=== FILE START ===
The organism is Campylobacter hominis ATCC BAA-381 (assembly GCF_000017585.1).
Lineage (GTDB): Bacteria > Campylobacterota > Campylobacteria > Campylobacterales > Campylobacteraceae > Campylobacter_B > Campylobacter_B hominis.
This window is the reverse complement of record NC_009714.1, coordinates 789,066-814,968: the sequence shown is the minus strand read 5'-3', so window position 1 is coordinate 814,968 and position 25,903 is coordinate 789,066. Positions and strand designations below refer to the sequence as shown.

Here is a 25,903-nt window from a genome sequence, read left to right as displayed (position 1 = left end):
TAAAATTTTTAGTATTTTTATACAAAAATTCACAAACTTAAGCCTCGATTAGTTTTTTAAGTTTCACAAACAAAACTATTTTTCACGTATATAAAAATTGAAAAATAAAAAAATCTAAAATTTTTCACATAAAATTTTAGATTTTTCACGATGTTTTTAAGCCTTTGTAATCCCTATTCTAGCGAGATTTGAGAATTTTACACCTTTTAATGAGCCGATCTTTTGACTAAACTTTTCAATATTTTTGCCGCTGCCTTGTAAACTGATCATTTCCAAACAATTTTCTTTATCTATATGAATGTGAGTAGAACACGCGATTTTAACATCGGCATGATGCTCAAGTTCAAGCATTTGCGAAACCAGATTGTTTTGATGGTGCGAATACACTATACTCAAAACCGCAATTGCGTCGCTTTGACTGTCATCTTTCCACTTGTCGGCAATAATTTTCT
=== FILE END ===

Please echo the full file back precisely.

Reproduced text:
The organism is Campylobacter hominis ATCC BAA-381 (assembly GCF_000017585.1).
Lineage (GTDB): Bacteria > Campylobacterota > Campylobacteria > Campylobacterales > Campylobacteraceae > Campylobacter_B > Campylobacter_B hominis.
This window is the reverse complement of record NC_009714.1, coordinates 789,066-814,968: the sequence shown is the minus strand read 5'-3', so window position 1 is coordinate 814,968 and position 25,903 is coordinate 789,066. Positions and strand designations below refer to the sequence as shown.

Here is a 25,903-nt window from a genome sequence, read left to right as displayed (position 1 = left end):
TAAAATTTTTAGTATTTTTATACAAAAATTCACAAACTTAAGCCTCGATTAGTTTTTTAAGTTTCACAAACAAAACTATTTTTCACGTATATAAAAATTGAAAAATAAAAAAATCTAAAATTTTTCACATAAAATTTTAGATTTTTCACGATGTTTTTAAGCCTTTGTAATCCCTATTCTAGCGAGATTTGAGAATTTTACACCTTTTAATGAGCCGATCTTTTGACTAAACTTTTCAATATTTTTGCCGCTGCCTTGTAAACTGATCATTTCCAAACAATTTTCTTTATCTATATGAATGTGAGTAGAACACGCGATTTTAACATCGGCATGATGCTCAAGTTCAAGCATTTGCGAAACCAGATTGTTTTGATGGTGCGAATACACTATACTCAAAACCGCAATTGCGTCGCTTTGACTGTCATCTTTCCACTTGTCGGCAATAATTTTCT